Beyond Organic

Last weekend was an intense educational experience for our family. We spent the weekend in western Pennsylvania visiting the sustainable “beyond organic” farm of an old law school friend.
The paths of lawyers and farmers usually only cross at an upscale, yuppie farmers market. Fortunately for us, we were blessed to have known our farmer friend before he became a farmer’s market supplier.

Farmer Dave was an old law school classmate of Mr. Red. Despite a stellar first year performance, Dave decided that law school wasn’t for him. Instead, Dave and his beautiful wife Mandy took a big risk - a risk many of us crunchy folks talk about taking, but few ever actually take. Dave and Mandy packed their bags, moved in with Mandy’s parents, and started working towards owning their own sustainable farm.

In the Omnivore’s Dilemma, Michael Pollan spends some time on Joel Salatin’s Polyface Farm. At one point, Salatin lets Pollan know that part of the problem with modern farming is that all the A students have left the farms for higher paying prestigious jobs. Salatin laments that most of today’s farmers are C students. In his book, Pollan clearly illustrates that good, local, sustainable farming takes brains. And like Salatin, Farmer Dave has the brains.

So what happens when an A student goes back to the land for a living?

We arrived on Saturday afternoon to Dave’s home atop a scenic hill in the country. Dave built the house himself. It is designed to be tremendously energy efficient, and includes a row of windows on the south side of the house. These windows provide heat for their well-insulated home. Inside these windows Dave grows herbs and other plants.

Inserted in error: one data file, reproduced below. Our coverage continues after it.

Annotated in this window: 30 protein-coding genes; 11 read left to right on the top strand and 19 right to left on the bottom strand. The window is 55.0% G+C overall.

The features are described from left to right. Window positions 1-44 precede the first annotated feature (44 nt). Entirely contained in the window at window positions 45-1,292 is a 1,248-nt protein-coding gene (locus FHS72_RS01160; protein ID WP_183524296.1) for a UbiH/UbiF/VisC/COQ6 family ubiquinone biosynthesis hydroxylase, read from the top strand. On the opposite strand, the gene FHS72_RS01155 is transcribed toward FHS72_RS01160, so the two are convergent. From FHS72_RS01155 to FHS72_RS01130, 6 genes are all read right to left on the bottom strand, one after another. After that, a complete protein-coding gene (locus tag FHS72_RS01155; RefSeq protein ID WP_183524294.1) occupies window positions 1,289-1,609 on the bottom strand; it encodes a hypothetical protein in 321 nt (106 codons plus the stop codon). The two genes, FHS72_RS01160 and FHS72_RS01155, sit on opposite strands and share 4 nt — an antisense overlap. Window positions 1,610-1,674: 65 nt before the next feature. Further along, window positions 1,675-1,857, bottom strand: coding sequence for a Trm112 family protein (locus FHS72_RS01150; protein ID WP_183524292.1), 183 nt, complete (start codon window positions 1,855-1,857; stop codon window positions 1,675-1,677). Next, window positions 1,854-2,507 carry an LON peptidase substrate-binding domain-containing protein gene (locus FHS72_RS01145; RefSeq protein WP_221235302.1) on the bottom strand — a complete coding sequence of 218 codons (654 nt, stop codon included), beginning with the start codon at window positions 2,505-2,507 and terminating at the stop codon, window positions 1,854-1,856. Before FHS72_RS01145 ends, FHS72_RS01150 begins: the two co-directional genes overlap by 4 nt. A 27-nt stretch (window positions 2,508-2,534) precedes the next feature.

In the field, Dave grows a variety of crops. But Dave focuses the bulk of his energy on raising organic chickens and turkeys. The chickens we saw were beautiful little creatures. My daughter Gianna went right into the chicken pen and picked up a chicken.

Dave moves the pens daily so that the chicken poop can fertilize different parts of the field for his crops. Dave also raises some egg-laying chickens. The turkeys are kept in a larger, fenced area but, like the chicken pens, Dave regularly moves the fencing. During our tour of the turkey pen we first met “our turkey.”

Before the visit, Dave joked that instead of just buying our Thanksgiving Turkey from him, Mr. Red should butcher our turkey. Mr. Red nervously agreed. Dave then took us and our Thanksgiving turkey (and five other turkeys) over to his butchering station (shown below).

It’s a clever open-air station very similar to the Polyface arrangement described in Omnivore’s Dilemma. I won’t describe it in detail, but it’s a very respectful and simple butchering process. Mr. Red made the fatal cut to the throat and I helped with the gutting. I’ve written before about organic living and the importance of being “close” to our food. This was a whole new level of closeness.

It was a really incredible experience to take such responsibility for one’s meat-eating. Mr. Red described it as a “spiritual experience.” We even blessed the bird. And bless him we should. He is a wonderful creature, made by God and worthy of respect. It’s wonderful to see a farmer whose work incorporates those values.